In this portion of ATC’s Indie Spotlight, we’ll be reviewing the Stephanie Eason Band’s first full-length studio album, The Red Letter Days. Find out what we think about the album in our Indie Spotlight!
The album starts off with the upbeat “Charlotte to Phoenix” which finds Stephanie telling the story of a couple who wants to take a plunge and hit the open road from Charlotte to Phoenix to get away from their town. Stephanie provides a fantastic vocal performance that is never overshadowed by the production, which is filled with steel, mandolin, and guitars that keep its sound strictly country. In fact, the production throughout the record stays strictly country and that could be difficult to do in this generation of country music because some of it really isn’t country.
The album continues with the pop-country tune “It Ain’t Love” which talks about how love is all about being physical and not all about the romantic gestures like writing poems or giving someone flowers. The production features a prominent banjo line backed by the ever-present steel guitar. The band keeps with the country-pop production on songs like “How to Start a Fire” as well as one of the album’s highlights, “Holdin’ On.” The latter of which is a song about a woman who is engaged to a man that she doesn’t feel is the “one,” but instead finds her soul mate in a different guy which she’s holding on to.
One of the most interesting productions comes from the song “Endlessly” which possesses a very dark, mellow, bluesy production that’s filled with the usual Stephanie Eason Band instruments – mandolin, steel, and bass – mixed with a very subdued drum beat that sounds amazing on the ears. “He Don’t Know” also features an interesting production that incorporates traditional country sounds with a hint of bluegrass that results in a fantastic sounding record that could’ve been heard during the traditional country movement of the 1990’s.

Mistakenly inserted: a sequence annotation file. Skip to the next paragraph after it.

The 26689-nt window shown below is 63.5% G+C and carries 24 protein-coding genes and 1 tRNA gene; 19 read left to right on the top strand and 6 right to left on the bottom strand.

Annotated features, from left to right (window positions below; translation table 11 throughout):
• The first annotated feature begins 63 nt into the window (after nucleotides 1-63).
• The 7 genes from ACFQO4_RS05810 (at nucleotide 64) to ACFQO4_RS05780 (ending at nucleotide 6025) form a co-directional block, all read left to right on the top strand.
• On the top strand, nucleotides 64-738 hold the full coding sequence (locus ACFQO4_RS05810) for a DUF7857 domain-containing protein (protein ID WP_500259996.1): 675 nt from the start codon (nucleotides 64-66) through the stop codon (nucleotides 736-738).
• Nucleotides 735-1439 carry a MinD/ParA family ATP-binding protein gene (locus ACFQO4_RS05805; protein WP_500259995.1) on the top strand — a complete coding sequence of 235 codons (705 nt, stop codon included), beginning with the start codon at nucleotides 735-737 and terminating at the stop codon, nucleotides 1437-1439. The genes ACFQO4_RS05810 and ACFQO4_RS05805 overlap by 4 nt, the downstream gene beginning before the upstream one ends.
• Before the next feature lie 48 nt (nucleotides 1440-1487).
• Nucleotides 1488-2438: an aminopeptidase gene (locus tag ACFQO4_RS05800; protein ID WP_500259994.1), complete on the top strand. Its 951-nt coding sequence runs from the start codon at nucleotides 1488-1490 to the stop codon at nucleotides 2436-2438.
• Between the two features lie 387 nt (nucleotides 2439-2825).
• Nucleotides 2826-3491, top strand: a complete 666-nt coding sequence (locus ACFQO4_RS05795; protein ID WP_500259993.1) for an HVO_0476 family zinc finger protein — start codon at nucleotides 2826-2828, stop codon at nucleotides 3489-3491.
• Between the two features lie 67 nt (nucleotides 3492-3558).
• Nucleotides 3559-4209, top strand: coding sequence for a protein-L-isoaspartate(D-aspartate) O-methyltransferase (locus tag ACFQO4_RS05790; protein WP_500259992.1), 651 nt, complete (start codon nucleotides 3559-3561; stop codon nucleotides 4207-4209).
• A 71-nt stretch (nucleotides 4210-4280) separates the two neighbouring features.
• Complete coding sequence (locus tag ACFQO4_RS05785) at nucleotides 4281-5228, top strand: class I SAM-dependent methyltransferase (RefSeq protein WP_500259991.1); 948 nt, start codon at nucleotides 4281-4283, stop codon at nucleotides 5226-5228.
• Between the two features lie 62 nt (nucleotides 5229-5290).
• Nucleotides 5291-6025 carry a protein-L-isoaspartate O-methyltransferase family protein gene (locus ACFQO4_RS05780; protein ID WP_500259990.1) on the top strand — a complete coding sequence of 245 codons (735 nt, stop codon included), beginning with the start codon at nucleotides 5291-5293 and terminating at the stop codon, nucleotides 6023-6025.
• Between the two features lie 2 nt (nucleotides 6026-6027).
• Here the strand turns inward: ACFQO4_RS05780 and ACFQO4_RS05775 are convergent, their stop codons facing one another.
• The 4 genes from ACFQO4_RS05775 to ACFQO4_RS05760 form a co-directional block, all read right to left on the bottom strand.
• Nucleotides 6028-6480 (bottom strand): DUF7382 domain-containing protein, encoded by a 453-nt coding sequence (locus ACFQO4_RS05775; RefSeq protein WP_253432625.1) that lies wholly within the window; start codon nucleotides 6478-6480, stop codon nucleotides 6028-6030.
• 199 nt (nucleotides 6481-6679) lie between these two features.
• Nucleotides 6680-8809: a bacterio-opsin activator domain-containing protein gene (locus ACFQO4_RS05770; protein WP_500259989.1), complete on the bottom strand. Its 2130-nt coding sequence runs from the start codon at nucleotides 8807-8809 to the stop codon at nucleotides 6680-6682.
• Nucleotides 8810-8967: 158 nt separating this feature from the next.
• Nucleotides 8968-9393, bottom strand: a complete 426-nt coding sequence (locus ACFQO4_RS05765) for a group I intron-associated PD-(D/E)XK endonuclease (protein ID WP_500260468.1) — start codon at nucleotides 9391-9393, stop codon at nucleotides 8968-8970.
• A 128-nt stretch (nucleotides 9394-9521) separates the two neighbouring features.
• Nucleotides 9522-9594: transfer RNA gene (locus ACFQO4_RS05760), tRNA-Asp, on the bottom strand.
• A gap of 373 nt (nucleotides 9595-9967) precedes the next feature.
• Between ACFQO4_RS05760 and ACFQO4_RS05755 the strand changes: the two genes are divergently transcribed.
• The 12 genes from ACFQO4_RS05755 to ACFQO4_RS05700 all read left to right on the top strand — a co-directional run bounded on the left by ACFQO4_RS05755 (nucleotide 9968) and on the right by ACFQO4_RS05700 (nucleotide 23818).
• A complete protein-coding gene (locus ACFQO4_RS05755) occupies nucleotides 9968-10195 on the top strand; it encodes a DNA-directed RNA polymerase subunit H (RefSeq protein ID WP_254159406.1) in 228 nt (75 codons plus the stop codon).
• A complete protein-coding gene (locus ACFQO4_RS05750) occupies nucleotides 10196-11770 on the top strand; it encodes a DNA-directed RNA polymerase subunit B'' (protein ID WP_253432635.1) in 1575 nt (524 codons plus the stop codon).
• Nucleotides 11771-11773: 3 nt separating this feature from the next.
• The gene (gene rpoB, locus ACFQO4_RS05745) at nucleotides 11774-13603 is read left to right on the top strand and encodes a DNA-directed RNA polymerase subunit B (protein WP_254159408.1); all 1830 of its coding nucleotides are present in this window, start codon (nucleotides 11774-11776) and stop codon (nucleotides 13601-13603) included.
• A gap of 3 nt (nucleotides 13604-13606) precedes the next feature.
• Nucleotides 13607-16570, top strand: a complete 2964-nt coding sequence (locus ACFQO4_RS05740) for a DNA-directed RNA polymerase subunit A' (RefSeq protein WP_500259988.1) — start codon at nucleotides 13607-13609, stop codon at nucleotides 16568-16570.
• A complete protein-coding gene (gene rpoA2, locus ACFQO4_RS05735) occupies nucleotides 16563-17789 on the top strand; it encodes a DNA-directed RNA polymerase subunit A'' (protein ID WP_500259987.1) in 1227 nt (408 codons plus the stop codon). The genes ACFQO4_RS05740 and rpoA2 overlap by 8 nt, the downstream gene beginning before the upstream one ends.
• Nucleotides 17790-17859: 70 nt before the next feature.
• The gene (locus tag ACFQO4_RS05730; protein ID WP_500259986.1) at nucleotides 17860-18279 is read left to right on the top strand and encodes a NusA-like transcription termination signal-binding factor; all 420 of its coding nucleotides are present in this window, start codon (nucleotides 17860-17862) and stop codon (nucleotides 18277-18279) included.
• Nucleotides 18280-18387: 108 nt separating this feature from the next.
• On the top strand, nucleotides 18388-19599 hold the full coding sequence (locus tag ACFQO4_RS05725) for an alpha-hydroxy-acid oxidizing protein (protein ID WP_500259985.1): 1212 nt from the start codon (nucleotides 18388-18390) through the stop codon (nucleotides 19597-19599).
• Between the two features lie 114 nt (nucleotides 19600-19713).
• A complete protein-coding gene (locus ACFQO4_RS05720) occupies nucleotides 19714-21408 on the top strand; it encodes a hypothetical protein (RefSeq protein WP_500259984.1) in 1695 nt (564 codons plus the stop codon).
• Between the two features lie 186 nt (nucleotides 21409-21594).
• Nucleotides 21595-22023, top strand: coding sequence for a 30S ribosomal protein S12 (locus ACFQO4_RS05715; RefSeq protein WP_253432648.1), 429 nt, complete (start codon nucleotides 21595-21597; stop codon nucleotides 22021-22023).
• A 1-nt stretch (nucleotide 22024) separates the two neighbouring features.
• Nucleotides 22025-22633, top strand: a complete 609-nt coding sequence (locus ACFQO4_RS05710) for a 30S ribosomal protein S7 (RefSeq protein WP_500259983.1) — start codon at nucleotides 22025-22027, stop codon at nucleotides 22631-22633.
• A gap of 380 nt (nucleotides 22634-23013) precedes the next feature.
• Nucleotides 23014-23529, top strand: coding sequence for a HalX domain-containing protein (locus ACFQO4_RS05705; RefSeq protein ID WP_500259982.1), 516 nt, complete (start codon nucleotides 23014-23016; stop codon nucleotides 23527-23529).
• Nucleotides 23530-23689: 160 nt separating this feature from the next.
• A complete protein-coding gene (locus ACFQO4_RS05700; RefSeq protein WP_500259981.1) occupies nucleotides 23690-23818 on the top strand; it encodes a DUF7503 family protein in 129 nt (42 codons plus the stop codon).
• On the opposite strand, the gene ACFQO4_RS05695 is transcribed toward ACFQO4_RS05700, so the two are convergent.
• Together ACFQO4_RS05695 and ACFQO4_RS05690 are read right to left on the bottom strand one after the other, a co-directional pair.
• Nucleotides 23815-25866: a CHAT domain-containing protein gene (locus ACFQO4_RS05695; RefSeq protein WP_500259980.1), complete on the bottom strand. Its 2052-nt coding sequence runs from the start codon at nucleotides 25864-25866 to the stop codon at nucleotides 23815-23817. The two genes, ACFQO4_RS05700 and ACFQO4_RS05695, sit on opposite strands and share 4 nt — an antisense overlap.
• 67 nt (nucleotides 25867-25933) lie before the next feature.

The album’s strongest song is the ballad “My Heart Won’t Leave Me Alone.” Everything from the dark production to the outstanding emotion-filled vocal performance from Stephanie, the best on the album, results in one heck of a song. The song, of course, would be nothing without the incredible songwriting skills of Stan Hitson, who also wrote or co-wrote five other songs, who brings the story of how a person feels after a sudden break up to life with such brilliance.
Lead singer Stephanie Eason also shows off her songwriting skills on songs like “Holdin’ On” as well as the charming “Happy Ever After,” which talks about how the stories in fairytales we all grew up with never happen in real life, but we do all get our “happy ever after” in different ways. I’ve already raved about the production on “He Don’t Know,” but the songwriting by Eason is also something that should be mentioned because she does an excellent job at telling the story of a girl who’s in love with her best friend but is afraid to tell him, fearing that he won’t return her love.
The only time the group strays away from their country sounds is on the rocker “Be Careful What You Ask For” which Stephanie shares vocals with songwriter Stan Hitson in the telling of the story about a husband who gets caught cheating in a local bar. This song provides Stephanie the opportunity to show off her sassy side as she gets to play the wife who confronts the girl that is knowingly getting “lovey-dovey” with a married man. This song also provides the band the opportunity to show a different side to them and proves to listeners that they aren’t one-dimensional when it comes to their tastes in music.
From the excellent vocal performances from Eason to the outstanding production, this album is an outstanding representation of who the Stephanie Eason Band is. After listening to this record, there’s no doubt that the band is intent on sticking to their country roots and isn’t afraid to include influences from bluegrass, rock, and pop into that country sound. This album is a fantastic start from the group and I’m personally hoping they get the chance to record more music in their career.